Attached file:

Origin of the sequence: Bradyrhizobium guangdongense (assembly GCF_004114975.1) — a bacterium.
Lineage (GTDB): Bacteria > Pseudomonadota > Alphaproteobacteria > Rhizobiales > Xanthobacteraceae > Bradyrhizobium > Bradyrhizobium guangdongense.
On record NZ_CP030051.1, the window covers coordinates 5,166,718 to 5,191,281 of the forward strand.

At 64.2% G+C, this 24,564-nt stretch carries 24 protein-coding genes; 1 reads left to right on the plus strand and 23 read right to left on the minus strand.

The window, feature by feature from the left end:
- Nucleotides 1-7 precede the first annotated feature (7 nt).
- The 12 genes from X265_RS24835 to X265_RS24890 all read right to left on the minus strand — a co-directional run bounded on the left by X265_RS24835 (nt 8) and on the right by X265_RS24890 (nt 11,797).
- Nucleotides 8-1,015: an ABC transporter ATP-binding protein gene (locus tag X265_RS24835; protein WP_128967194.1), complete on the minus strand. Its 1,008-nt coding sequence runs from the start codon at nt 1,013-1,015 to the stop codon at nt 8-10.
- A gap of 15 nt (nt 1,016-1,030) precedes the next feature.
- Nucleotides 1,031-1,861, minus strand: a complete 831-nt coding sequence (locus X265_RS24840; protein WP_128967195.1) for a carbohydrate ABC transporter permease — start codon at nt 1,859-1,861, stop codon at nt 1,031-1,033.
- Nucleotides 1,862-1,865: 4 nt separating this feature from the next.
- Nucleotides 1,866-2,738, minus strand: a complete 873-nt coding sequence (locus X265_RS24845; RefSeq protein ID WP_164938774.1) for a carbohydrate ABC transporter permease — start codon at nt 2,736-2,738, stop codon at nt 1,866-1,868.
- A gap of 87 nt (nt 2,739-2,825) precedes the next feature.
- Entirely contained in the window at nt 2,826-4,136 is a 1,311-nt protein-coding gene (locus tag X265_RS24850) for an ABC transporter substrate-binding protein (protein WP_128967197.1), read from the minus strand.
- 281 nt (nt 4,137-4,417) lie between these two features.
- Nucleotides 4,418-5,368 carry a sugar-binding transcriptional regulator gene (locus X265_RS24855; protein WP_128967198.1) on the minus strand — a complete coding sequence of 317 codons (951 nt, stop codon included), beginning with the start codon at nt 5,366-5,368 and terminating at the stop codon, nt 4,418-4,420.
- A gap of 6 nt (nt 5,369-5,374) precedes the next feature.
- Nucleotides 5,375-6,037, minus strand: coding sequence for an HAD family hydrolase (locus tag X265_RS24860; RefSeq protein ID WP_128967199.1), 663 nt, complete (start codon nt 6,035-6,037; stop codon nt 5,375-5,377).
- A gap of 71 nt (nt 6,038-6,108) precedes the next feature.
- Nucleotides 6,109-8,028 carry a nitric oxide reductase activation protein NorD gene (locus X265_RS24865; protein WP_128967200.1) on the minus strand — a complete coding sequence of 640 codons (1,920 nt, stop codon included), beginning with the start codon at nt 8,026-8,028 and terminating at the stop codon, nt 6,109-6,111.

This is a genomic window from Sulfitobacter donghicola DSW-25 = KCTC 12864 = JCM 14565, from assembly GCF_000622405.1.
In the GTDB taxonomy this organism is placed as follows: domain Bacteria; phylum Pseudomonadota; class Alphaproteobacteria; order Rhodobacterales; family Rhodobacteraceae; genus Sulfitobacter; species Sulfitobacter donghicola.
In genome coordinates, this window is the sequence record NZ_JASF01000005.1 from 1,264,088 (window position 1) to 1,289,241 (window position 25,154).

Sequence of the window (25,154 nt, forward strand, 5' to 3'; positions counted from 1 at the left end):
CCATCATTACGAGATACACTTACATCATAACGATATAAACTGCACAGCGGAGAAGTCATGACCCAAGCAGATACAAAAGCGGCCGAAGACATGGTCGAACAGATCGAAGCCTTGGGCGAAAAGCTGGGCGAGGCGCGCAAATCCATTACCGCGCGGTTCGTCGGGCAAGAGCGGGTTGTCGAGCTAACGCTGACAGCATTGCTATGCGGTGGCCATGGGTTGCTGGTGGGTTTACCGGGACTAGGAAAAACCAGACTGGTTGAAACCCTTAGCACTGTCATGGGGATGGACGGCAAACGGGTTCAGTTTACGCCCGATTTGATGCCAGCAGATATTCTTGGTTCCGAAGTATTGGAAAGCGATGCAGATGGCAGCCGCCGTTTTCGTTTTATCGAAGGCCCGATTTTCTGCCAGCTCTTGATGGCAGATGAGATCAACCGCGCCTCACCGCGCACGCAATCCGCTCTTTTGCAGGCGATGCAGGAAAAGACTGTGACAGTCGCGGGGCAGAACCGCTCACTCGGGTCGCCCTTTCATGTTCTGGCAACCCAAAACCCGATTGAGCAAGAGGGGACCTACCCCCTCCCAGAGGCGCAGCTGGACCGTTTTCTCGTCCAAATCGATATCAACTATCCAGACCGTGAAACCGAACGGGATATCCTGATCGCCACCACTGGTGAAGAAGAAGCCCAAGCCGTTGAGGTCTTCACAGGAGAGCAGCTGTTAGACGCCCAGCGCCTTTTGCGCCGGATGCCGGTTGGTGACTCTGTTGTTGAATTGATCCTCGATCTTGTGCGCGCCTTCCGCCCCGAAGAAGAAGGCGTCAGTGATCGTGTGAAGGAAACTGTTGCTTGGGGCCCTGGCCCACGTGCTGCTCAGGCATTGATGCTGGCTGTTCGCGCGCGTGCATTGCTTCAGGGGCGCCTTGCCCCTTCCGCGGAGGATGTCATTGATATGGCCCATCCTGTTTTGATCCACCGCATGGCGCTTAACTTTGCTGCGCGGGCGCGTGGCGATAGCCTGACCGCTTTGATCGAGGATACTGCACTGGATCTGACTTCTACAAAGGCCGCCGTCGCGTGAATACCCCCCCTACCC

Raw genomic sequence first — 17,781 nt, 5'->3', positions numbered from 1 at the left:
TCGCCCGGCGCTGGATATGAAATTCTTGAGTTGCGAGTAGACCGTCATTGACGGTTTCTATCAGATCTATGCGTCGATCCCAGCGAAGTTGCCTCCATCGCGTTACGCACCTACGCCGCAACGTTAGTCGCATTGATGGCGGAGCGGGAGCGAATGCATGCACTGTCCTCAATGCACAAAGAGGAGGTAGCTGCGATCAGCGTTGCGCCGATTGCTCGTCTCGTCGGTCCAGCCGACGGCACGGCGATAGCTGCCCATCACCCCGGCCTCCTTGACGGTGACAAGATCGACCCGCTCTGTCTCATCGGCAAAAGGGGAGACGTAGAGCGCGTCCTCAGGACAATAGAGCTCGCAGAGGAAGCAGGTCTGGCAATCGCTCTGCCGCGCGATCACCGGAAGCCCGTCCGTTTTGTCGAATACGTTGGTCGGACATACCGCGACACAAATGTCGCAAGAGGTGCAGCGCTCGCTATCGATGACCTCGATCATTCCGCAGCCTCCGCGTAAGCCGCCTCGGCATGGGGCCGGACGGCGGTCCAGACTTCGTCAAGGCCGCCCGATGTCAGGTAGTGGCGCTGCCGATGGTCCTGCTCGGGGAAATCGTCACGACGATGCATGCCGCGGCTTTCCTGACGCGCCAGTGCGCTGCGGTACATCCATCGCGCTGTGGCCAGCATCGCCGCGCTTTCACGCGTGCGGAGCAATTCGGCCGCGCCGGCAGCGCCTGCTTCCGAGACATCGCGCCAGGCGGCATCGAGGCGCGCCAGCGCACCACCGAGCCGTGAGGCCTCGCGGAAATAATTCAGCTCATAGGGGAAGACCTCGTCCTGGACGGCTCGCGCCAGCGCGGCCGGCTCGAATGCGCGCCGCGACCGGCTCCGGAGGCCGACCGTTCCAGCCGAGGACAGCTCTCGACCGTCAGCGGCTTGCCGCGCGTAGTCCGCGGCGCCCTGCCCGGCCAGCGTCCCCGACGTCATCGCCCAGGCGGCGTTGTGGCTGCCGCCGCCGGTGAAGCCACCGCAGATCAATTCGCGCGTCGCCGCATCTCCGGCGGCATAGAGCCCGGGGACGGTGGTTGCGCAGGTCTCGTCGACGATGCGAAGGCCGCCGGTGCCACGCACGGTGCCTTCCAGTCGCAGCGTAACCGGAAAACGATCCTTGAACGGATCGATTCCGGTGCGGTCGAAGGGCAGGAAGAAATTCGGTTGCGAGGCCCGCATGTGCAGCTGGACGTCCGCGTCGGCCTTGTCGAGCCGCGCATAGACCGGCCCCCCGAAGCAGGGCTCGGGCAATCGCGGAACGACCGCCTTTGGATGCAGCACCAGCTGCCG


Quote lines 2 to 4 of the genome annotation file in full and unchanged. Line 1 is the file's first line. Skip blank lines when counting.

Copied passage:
Lineage (GTDB): Bacteria > Pseudomonadota > Alphaproteobacteria > Rhizobiales > Xanthobacteraceae > Bradyrhizobium > Bradyrhizobium guangdongense.
On record NZ_CP030051.1, the window covers coordinates 5,166,718 to 5,191,281 of the forward strand.

At 64.2% G+C, this 24,564-nt stretch carries 24 protein-coding genes; 1 reads left to right on the plus strand and 23 read right to left on the minus strand.